Online video got through several iterations of the hype cycle, going all the way back to the late 1990s, so it’s easy to treat news of growth with some scepticism.
And some scepticism is in fact warranted, at least with regard to claims that people are “cutting the cord” and replacing cable with online video. But that shouldn’t overshadow the other big story of online video, which is that it is growing and a real market.
A lot of people seem to think the internet will replace TV, with ad/subscription dollars to follow as people “cut the cord” en masse. That’s not happening: as we explained in a note, “cable” is shedding subscriptions, but when you account for bundled services (like “triple play” with internet, phone and television), pay TV is actually gaining subscriptions (see chart).
Photo: Bernstein Research
More broadly, consumers like “TV” just fine: it’s a “lean-back” medium where people can just consume content, as opposed to the internet, which is “lean-forward.” So while the internet will probably swallow TV some day the way it swallows everything else, it won’t happen any time soon in the fast-and-furious way many expect. (Unless Apple changes the game with a revolutionary TV product that shifts consumer expectations.)
This reality should not obscure the fact that online video is growing really fast, both in terms of engagement and dollars. This was the topic of our special report last week. In other words, the online video story is not primarily about “cutting the cord” and connected TVs but about video on the internet.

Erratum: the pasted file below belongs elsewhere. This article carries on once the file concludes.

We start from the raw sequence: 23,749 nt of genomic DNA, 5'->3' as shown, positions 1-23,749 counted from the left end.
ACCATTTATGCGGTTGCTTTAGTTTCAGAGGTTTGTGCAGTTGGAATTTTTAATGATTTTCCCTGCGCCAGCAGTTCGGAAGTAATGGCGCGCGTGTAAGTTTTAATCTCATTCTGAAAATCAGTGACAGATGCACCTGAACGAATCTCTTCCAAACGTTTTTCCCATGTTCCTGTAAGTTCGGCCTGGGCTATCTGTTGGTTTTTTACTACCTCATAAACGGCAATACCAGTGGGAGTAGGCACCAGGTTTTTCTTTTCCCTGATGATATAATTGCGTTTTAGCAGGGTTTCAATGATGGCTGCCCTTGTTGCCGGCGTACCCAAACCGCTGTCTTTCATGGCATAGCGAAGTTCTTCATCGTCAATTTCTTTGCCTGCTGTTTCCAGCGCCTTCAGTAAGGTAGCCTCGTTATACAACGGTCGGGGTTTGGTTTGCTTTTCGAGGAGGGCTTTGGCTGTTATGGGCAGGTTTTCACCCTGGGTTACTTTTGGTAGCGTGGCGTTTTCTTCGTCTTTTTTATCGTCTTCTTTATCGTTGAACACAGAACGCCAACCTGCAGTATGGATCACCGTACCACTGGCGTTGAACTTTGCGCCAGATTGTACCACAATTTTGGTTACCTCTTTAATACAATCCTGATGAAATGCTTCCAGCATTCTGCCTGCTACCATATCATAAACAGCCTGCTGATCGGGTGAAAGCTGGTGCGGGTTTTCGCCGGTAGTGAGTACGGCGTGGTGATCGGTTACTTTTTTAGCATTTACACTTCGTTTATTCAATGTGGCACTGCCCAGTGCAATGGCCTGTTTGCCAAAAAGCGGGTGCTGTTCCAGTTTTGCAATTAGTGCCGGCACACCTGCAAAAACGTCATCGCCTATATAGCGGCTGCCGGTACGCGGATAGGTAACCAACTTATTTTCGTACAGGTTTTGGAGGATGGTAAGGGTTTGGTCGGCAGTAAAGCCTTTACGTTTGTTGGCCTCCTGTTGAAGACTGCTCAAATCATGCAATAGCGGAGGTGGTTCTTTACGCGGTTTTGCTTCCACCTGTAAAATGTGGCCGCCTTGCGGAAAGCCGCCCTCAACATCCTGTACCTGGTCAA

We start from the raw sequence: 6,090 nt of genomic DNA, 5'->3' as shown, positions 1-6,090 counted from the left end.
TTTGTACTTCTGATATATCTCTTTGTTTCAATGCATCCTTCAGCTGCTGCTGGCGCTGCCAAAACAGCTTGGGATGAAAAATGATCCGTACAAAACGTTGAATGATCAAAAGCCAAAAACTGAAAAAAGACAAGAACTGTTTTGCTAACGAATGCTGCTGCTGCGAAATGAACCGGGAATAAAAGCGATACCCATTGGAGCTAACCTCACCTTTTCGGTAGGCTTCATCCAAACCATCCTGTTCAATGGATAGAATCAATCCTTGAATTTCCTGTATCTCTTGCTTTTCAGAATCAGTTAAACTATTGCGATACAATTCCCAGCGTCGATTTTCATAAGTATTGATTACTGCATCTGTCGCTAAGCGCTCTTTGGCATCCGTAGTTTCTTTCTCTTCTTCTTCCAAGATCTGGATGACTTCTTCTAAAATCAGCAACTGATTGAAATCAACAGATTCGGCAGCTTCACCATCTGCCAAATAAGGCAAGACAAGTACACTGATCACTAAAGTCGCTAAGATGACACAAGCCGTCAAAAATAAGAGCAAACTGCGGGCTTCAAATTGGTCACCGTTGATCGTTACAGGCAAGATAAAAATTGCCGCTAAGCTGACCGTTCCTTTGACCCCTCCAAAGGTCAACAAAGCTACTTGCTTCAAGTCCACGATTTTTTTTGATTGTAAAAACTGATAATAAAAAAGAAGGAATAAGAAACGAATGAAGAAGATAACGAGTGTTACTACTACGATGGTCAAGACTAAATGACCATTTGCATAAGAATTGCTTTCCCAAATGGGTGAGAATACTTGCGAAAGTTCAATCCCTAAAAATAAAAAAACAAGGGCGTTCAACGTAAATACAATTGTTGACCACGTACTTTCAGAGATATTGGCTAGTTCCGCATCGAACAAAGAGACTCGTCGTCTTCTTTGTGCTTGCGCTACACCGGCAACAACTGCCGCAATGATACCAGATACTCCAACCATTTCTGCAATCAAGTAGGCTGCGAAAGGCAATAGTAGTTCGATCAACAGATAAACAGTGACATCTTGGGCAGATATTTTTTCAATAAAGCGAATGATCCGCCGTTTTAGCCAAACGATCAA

We forecast that online video will be a $9 billion market by 2016, but in the meantime here are some facts on the growth of online video.
More people are viewing video online (as broadband becomes ubiquitous), and more importantly the people who are already watching video are watching more:
Where engagement goes, of course, dollars follow. Online video has been the fastest-growing segment in online advertising, and it is showing hockey stick-like growth.
YouTube is becoming a destination for mainly premium video content, not viral content, and is selling lots of premium ad units like “masthead” ads on its frontpage. (That 1Q number seems low, but it’s because of seasonality with the holiday season–Y/Y 1Q12 is more than double 1Q10.)
Most of the ad dollars are going to longer-form video, which puts a premium on more “professional”, premium content, as opposed to viral, dogs-on-skateboards videos.
NOW WATCH: Briefing videos
Business Insider Emails & Alerts
Site highlights each day to your inbox.